Newly rocked-up Melissa Etheridge hits Hampton Beach
On her latest album Melissa Etheridge leads off rocking, with a title song focused on a favorite topic. It’s what Queen’s “We Will Rock You” would sound like if it was about legal weed, and its anthemic chorus is a singalong staple at shows.
The Medicine Show, Etheridge’s first collection of originals since 2014’s This Is M.E., is also one of her best. Standouts include “Faded By Design,” which echoes her hit “Come to My Window,” the grownup love song “I Know You,” and “Last Hello,” a tearjerker written to honor victims and survivors of the Parkland mass shooting.
A recent phone interview began with discussion of a new song that finds Etheridge calling on people’s better angels.
Your idea for “This Human Chain” came from real events, right?
Yeah. The last couple of years I was kind of taking the temperature of America, and we have a fever. I was looking for something good and [found] this story of this guy who was drowning and people on the beach formed a human chain and pulled him in. I thought human chain, I like that… I was thinking at the time they came together, I’m sure no one asked about their sexual preference or who they voted for, they all just grabbed hands and saved someone, because that’s what we do. We’re humans. Later, because I wanted to talk about it in concert, I said maybe I should find out what beach that was, so I Googled [and] found about 10 stories of different times that people were drowning and people formed a human chain, and thought oh my God, this happened more than once…
“Faded By Design” sounds like you’re telling the hounds of hell they’re barking up the wrong tree, and it’s also a way of saying every day is a treasure. Is that a good read of what you were trying to get across?
Absolutely! It’s like… I know you might not understand plant medicine is medicine, you might not understand these choices I’m making, might not understand why, it might be scary to you but don’t worry. This is something that’s been around for thousands of years, and it’s a choice. This is by design.
When you got the cancer diagnosis and began self-medicating, was it new to you?
I was just a social sort of smoker. If someone else had it, maybe I’d take a puff. I didn’t understand it as medicine until my good friend David Crosby, when I was started chemo, said, ‘look, you gotta take the marijuana… my friends say that’s the only thing.’ I thought well, I’ll look into this. After the first chemo they handed me all these pills – ‘this one’s for pain, this one’s gonna make you constipated, so this one’s for that’ – and I thought, oh my God I’ve already got all these chemicals that they just pumped in me, this is insane. So I started smoking regularly, every day, all day long. Yet it wasn’t to get high, but to feel normal… when I realized that, I just came out and said I have to be an advocate, this has to be a choice.
It’s been 15 years since your cancer diagnosis; how do you feel today?
Cancer free for 15 years! I am happier – healthier than I’ve ever been. I have a clear understanding of how important my health is. That it is my number one priority every day, because if I got that I can handle everything else. If I don’t have that, I can’t handle anything. So taking care of myself is the best thing I can do for my loved ones and of course for myself.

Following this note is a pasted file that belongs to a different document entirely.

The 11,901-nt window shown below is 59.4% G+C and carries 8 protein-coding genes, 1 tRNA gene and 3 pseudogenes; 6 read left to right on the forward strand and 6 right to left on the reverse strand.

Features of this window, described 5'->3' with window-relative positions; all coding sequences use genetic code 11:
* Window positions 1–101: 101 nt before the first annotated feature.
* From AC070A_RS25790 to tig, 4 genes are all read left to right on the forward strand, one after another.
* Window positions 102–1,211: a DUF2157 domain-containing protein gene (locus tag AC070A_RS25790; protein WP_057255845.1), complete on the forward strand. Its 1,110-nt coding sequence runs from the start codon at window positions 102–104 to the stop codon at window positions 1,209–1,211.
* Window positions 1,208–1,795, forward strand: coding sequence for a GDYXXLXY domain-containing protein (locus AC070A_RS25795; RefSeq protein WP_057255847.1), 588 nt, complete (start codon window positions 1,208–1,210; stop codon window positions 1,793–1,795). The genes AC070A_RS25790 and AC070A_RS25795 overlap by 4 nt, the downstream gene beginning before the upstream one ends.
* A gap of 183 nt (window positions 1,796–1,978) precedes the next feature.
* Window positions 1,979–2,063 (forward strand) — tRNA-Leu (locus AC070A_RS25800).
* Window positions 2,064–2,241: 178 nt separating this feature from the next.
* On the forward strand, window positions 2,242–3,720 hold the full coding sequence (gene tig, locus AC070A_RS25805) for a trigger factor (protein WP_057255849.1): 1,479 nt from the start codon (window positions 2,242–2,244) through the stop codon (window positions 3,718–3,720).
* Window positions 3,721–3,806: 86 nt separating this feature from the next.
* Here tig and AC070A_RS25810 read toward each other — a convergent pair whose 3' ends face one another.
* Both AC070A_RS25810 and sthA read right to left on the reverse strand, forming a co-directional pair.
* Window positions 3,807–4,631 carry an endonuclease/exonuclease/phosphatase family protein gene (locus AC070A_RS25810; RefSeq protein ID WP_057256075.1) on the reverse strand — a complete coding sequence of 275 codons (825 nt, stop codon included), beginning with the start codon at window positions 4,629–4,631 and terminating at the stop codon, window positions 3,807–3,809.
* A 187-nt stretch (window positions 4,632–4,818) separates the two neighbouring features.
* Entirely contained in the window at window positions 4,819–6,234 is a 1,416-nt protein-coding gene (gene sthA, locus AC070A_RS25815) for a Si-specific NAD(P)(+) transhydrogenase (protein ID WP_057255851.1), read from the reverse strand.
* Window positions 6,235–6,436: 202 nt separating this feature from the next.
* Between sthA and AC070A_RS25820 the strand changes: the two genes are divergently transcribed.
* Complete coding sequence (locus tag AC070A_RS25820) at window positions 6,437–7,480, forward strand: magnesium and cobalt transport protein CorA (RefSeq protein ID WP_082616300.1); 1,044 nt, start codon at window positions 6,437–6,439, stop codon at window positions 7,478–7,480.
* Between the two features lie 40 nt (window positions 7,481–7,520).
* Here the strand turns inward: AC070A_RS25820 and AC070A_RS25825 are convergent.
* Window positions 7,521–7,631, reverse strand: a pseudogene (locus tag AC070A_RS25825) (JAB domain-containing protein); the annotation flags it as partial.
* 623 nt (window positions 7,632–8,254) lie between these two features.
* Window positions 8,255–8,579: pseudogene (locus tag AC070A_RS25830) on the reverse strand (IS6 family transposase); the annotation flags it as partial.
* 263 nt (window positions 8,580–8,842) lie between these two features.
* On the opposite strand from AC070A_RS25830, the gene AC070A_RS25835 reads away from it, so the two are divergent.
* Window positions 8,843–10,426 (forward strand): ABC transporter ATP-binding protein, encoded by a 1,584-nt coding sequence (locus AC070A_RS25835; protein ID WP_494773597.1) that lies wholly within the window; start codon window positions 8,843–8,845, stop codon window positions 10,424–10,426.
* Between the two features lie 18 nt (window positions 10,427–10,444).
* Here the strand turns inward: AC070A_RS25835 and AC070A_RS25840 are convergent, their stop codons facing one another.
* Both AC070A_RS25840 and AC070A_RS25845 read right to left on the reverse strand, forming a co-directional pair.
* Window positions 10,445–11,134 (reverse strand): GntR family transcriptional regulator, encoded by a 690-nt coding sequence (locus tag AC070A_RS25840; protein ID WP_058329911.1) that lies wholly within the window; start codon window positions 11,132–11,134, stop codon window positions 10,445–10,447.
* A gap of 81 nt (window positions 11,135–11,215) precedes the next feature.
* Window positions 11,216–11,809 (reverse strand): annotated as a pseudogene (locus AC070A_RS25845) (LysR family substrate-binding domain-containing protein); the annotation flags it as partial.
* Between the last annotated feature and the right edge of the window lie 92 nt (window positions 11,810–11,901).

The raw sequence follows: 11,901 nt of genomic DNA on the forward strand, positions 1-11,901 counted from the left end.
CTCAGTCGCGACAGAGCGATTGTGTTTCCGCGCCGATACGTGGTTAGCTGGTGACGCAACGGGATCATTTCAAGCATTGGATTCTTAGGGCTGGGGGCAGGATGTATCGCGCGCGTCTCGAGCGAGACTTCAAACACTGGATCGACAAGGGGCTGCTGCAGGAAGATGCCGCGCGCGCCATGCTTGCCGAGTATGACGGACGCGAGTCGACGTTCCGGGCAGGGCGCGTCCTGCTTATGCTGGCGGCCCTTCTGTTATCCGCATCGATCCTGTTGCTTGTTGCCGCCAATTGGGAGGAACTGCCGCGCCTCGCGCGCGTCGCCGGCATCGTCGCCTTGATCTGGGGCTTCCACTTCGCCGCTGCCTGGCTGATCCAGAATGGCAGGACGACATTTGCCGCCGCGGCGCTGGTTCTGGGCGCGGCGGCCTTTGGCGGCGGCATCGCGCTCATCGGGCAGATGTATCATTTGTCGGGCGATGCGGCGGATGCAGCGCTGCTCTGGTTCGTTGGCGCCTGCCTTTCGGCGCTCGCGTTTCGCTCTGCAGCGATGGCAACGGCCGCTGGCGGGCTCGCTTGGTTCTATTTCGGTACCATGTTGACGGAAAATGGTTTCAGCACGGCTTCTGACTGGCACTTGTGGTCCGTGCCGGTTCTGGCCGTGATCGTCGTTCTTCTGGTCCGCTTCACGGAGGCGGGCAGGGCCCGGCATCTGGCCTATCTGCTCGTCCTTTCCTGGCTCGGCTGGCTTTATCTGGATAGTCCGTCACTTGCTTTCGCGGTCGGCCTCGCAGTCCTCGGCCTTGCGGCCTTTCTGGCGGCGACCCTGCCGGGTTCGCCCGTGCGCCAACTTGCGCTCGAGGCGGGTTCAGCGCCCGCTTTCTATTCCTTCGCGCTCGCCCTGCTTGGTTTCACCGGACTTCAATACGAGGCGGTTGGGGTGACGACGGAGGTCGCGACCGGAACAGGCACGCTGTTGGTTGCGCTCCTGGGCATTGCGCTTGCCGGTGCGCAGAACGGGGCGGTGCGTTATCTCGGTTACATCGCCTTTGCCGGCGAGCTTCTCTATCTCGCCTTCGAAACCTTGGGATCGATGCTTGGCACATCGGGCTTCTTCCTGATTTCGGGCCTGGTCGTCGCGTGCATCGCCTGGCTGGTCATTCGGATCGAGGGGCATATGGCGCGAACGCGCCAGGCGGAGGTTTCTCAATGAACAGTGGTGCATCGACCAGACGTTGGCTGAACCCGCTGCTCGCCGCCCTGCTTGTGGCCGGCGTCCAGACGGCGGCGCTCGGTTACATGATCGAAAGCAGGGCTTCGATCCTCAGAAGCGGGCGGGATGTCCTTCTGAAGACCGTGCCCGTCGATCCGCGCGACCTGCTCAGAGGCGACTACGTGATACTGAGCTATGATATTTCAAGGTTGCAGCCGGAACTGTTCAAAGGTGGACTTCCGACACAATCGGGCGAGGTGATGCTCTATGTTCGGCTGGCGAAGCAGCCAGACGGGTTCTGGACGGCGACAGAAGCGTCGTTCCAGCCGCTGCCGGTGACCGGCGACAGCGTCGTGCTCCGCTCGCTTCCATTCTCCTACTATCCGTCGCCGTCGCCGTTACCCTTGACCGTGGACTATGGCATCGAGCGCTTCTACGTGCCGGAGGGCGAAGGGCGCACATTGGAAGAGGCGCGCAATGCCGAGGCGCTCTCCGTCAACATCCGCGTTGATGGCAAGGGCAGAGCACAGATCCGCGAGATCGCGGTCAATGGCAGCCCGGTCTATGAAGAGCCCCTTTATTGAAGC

“Love Will Live” is a very defiant song; you’re saying, ‘the world is moving forward whether some people want it to or not.’ What do you think of the cultural changes that have happened since you came out?
Yeah, I’ve been very inspired by the last couple of years, the movement forward, how we treat each other. The secrets that so many women, and men also, had to bear, and the burden of shame, all the crazy stuff; it’s all coming out and it’s intense but it’s so good for us. I wanted to stay out of victimhood, that part of it. It’s a fine line between a victim and a judge, and for this song I wanted to write right in the middle. Make it just be about my own power so that someone maybe who was going through this or has this situation can find strength and not be pulled under by it and that is why it’s like, ‘things are gonna change RIGHT NOW!’ I love being able to scream that on stage, just rock it; it just feels really good.
On a lighter note, you put out The Medicine Show on vinyl, did you pay a lot of attention to track sequencing?
Sequencing took a long time. The heavier songs, certainly the last song, ‘Last Hello’ – I just couldn’t follow it up, couldn’t put another song after it.
Well, you’re famous for heavy last songs on your records…
Thank you! You’re just gonna be sitting there going along, and then, ‘oh, man’ (laughs). I wanted to greet you with ‘The Medicine Show’ – Wake up, stand up, this is serious, I mean this, wow this is huge… I didn’t want it to be too choppy or too heavy at one point or too light, so I really worked on sequencing it. I can’t help but think that people, at least once, are going to sit down and listen to it all the way through.
Final question; you went to Berklee College of Music early on. What are your memories?
I loved my time at Berklee. It was 1979, there wasn’t a whole lot of women there, so it was a little difficult; that certainly changed. But the best part was this girl from the Midwest coming into New England and just feeling at home. It was a great experience for a small town girl to get to know the New England way of life. I really appreciated it.
When: Wednesday, August 21, 8 p.m. Where: Casino Ballroom, 169 Ocean Blvd., Hampton Beach Tickets: $29-$69 at casinoballroom.com
This story appears in the 15 August 2019 issues of Hippo Press and Seacoast Scene